Sixth Circuit gives EPA an extra seven months to implement new pesticide rules
A federal appeals court on Monday, March 28, 2011 gave federal and state water regulators more time to comply with a 2009 mandate requiring Clean Water Act (CWA) permits for pesticide discharges into U.S. waters.
A three-judge panel of the U.S. Sixth Circuit Court of Appeals in Cincinnati granted the Environmental Protection Agency’s (EPA) request that the deadline for implementing the court’s ruling in National Cotton Council v. EPA be extended from April 9, 2011 to Oct. 31, 2011.
“Extending the compliance deadline does not fix this problem,” Don Parrish, American Farm Bureau Federation Senior Director of Regulatory Relations. “Requiring permits isn’t the solution either.”
The extension was announced three days before the House of Representatives passed legislation by a bipartisan vote of 292-130 that would prohibit additional regulation of federally-approved pesticides. The bill passed with 235 Republican and 57 Democrat “yes” votes.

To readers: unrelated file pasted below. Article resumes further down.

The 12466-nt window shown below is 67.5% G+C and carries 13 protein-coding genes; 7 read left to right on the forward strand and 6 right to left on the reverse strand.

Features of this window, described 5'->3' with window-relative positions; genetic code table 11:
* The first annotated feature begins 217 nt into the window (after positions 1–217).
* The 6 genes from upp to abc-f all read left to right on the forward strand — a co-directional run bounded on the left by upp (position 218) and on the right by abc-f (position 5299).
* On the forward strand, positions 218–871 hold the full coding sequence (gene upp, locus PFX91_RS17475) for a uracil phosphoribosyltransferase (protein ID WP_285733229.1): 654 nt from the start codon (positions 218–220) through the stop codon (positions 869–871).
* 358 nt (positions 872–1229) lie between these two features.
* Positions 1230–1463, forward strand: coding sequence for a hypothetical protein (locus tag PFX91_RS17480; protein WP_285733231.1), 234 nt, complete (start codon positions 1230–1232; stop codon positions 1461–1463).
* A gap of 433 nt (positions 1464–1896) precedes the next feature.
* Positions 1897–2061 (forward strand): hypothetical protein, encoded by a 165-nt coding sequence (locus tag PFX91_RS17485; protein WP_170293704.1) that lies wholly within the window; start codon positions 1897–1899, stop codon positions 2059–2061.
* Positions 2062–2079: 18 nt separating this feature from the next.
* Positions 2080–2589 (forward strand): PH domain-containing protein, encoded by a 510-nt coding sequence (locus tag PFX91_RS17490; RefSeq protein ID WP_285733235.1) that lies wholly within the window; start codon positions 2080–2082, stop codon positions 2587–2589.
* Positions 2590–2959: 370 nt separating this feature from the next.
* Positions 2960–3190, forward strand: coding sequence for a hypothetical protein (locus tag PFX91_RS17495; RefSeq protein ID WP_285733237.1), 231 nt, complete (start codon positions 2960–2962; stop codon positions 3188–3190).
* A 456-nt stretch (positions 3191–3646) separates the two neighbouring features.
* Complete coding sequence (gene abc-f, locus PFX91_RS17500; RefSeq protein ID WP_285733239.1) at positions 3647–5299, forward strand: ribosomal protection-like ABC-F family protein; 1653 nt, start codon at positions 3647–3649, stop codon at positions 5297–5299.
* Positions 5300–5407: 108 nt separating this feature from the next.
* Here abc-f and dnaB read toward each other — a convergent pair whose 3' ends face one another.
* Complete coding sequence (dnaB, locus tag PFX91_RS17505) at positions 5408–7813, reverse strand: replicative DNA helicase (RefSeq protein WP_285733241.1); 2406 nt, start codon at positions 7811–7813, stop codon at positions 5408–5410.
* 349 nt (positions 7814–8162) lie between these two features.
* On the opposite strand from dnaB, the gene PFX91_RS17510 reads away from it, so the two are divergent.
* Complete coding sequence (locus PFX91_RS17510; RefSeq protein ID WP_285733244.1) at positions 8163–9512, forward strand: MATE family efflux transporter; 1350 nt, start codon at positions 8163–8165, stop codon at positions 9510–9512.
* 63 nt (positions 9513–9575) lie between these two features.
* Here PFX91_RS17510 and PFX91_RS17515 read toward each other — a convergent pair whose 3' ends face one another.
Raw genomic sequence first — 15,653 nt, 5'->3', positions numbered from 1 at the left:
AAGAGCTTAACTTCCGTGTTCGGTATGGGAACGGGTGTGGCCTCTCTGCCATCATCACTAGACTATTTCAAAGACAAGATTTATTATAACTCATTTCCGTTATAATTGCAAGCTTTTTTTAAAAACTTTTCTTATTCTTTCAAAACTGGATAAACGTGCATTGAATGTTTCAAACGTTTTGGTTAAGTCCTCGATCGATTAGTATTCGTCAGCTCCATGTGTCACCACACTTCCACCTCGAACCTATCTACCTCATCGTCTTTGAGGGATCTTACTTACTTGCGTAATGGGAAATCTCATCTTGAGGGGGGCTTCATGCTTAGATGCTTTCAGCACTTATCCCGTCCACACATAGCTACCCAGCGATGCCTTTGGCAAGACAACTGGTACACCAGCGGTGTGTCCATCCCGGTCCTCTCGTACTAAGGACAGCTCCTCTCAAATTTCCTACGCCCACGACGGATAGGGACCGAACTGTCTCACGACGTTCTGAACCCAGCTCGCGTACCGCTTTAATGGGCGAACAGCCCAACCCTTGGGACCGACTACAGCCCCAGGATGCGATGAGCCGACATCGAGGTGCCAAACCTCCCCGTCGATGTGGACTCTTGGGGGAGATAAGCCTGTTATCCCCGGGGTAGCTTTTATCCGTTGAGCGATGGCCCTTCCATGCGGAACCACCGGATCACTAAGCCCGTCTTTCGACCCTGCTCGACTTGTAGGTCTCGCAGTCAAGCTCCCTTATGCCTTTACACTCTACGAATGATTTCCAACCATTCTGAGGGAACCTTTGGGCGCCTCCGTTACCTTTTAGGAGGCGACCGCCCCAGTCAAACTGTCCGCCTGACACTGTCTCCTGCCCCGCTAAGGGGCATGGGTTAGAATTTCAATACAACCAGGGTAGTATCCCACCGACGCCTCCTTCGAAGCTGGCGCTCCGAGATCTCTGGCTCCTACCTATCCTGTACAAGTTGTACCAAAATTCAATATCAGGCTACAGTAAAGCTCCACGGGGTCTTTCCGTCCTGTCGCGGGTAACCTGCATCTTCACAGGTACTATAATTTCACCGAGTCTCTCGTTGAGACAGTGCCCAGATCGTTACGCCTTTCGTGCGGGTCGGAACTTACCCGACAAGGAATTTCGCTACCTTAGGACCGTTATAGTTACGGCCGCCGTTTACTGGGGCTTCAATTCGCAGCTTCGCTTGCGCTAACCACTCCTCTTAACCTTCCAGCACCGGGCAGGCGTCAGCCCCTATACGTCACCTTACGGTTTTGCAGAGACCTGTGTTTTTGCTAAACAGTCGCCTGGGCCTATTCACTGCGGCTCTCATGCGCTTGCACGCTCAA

“The extension is a diversion from the need to fix this problem,” Parrish continued. “The court had to extend the implementation deadline, but if this issue isn’t fixed then the underlying liability of citizen suits, which will directly impact farmers and ranchers, will still be hanging out there.”
“Neither the permit nor the extension fixes that,” He concluded. “H.R. 872 fixes the problem.”
“The American Farm Bureau Federation is pleased that the House has approved H.R. 872, the Reducing Regulatory Burdens Act of 2011,” American Farm Bureau Federation President Bob Stallman said. “We commend the broad bipartisan coalition of lawmakers who produced this important victory. H.R. 872 provides a permanent, sensible solution to the regulatory overkill of requiring farmers, ranchers and others who use pesticides to apply for duplicative permits.”
“Pesticide applications are effectively regulated under the Federal Insecticide Fungicide Rodenticide Act, which requires Environmental Protection Agency-approved label restrictions to protect the environment,” Stallman continued. “Opponents attempted to derail this bill with last-minute charges that it would weaken the Clean Water Act and diminish the authority of the EPA but they did not prevail.”
“We urge the Senate to swiftly approve this bill,” He concluded.